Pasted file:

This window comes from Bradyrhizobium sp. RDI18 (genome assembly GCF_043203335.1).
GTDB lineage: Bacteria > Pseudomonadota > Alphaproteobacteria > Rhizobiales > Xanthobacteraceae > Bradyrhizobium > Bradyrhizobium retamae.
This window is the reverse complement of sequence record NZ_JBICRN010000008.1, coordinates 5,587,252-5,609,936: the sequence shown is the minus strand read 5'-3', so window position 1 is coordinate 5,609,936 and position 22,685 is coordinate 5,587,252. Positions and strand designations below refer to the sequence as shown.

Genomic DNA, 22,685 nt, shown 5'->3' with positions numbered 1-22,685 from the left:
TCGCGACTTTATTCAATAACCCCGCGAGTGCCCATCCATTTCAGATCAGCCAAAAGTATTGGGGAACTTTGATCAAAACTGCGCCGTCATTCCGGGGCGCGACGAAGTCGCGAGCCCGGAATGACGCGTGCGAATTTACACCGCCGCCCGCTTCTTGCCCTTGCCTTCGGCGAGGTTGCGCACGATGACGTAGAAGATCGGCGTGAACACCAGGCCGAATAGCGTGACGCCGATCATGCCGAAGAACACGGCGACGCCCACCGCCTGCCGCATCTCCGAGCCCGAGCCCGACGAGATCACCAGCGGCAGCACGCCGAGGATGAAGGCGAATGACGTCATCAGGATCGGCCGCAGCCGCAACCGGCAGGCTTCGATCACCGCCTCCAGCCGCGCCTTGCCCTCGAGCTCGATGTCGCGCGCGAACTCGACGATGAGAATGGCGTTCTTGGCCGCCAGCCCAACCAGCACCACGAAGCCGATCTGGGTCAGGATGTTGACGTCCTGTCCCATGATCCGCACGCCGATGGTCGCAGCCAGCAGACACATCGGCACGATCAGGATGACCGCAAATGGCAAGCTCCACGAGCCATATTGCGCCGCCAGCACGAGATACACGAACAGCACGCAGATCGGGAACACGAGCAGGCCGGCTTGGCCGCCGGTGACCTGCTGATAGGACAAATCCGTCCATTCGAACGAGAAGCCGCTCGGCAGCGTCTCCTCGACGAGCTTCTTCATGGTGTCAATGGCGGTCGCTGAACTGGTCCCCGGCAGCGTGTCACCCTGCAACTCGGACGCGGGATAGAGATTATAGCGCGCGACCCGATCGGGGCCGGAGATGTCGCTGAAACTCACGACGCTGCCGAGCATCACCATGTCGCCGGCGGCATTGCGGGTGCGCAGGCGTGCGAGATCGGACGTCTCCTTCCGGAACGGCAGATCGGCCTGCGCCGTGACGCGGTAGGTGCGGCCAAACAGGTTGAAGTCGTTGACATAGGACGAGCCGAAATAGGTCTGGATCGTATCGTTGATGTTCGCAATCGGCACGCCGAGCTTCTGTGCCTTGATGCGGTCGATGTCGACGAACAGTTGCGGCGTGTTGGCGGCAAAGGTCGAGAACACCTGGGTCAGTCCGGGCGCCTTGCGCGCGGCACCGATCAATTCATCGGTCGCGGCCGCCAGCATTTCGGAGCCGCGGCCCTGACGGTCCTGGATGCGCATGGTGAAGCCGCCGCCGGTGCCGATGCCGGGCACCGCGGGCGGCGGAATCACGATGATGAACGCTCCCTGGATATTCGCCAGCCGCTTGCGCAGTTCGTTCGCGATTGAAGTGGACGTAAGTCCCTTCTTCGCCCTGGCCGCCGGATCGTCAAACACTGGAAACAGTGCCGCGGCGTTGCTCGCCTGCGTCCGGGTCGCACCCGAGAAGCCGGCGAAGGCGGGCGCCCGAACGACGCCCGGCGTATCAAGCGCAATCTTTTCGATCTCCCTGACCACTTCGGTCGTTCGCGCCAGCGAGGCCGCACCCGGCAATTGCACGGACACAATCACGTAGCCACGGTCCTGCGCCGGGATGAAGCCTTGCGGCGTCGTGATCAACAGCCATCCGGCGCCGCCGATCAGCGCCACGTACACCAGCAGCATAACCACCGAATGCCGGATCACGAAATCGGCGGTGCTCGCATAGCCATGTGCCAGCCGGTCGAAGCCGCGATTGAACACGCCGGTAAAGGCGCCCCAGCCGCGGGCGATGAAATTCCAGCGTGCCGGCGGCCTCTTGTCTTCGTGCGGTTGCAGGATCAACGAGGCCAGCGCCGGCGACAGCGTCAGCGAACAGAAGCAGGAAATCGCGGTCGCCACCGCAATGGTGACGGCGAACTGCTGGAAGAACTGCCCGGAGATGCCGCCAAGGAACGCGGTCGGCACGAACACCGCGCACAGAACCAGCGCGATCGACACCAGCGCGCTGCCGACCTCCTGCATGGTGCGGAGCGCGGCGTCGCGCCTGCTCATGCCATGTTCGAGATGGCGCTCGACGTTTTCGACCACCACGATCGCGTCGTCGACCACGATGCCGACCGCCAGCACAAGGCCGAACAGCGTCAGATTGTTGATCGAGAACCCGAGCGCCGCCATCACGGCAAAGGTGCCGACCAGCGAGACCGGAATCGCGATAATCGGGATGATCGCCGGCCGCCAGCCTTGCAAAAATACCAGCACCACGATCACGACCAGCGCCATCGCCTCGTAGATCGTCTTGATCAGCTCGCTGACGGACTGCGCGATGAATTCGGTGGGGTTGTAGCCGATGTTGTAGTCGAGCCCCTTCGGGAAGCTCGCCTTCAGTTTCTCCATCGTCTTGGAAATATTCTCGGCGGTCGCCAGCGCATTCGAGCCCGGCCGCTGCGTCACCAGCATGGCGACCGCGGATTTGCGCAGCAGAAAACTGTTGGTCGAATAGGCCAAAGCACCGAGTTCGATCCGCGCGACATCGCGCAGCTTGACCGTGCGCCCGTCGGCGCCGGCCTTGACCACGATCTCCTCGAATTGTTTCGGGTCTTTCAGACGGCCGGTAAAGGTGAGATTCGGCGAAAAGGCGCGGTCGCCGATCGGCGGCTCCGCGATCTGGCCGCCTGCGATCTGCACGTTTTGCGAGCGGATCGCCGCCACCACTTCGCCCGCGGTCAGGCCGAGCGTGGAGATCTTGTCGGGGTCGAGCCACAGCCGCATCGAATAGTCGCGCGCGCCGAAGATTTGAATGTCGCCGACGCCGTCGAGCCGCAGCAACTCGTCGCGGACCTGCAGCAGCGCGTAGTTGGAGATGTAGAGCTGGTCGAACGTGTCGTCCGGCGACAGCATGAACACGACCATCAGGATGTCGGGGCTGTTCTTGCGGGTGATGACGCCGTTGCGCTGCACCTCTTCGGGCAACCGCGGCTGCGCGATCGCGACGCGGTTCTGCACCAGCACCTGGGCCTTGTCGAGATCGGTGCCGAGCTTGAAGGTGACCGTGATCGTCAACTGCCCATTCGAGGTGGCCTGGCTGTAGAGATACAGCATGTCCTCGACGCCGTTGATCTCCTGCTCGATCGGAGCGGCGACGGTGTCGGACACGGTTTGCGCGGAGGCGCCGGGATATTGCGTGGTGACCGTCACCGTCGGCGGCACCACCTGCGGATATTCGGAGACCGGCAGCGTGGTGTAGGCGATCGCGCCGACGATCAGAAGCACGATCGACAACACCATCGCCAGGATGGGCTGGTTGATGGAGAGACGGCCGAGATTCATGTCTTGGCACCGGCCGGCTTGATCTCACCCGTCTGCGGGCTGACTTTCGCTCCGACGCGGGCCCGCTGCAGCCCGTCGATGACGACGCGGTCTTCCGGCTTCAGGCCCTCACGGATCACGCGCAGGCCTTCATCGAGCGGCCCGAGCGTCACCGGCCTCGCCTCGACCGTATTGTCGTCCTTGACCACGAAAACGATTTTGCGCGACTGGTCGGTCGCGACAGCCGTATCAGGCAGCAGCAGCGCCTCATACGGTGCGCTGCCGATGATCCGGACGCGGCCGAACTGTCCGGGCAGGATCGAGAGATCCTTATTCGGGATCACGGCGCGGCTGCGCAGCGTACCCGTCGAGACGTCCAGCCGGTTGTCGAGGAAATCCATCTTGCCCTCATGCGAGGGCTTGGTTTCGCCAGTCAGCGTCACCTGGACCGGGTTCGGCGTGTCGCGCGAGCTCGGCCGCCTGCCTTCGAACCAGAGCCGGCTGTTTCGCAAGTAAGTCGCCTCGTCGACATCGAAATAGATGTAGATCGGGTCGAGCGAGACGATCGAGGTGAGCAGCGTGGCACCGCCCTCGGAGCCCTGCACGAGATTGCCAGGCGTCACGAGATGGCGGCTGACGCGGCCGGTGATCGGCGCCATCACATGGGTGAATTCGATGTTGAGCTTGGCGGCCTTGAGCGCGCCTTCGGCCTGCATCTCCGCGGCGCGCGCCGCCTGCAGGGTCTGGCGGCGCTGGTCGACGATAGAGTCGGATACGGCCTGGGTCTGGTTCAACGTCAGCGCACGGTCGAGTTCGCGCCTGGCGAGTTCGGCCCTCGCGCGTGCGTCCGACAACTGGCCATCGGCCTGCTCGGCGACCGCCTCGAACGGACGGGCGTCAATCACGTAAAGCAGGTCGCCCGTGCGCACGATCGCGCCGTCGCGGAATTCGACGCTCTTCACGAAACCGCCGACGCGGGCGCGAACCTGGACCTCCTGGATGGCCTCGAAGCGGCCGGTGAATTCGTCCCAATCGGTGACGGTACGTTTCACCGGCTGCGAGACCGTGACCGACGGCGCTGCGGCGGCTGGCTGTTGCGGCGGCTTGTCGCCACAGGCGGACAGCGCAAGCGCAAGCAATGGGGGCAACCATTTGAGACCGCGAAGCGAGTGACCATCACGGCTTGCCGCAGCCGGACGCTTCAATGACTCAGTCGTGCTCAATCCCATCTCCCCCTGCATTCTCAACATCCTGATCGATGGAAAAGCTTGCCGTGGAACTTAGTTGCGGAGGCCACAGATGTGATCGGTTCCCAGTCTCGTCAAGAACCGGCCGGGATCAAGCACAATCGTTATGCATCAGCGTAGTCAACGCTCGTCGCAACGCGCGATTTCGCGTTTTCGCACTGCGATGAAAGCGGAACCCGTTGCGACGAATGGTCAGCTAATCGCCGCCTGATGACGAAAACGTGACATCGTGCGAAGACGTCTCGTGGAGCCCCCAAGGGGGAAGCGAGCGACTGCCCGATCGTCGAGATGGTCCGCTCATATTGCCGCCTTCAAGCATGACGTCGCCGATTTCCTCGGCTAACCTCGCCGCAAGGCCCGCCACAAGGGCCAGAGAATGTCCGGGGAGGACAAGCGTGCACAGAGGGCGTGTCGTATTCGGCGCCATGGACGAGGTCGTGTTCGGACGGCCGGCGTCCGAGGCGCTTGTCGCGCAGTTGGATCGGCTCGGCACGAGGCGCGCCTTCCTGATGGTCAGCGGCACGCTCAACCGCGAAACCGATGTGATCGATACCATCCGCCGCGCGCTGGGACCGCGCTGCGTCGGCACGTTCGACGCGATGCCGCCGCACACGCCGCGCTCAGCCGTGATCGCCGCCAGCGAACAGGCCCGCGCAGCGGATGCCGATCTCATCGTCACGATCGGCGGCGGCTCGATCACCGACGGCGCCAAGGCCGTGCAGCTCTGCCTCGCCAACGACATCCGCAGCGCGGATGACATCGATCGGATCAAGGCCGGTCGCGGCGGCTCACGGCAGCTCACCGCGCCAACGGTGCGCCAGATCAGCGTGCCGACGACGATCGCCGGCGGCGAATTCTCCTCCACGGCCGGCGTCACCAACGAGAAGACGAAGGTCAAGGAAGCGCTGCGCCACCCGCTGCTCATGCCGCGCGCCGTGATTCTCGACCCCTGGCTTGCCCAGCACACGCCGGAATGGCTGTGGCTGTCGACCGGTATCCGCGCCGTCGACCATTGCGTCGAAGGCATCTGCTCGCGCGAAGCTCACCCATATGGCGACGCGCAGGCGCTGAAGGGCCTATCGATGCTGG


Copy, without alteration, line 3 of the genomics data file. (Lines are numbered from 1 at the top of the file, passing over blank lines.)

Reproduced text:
This window is the reverse complement of sequence record NZ_JBICRN010000008.1, coordinates 5,587,252-5,609,936: the sequence shown is the minus strand read 5'-3', so window position 1 is coordinate 5,609,936 and position 22,685 is coordinate 5,587,252. Positions and strand designations below refer to the sequence as shown.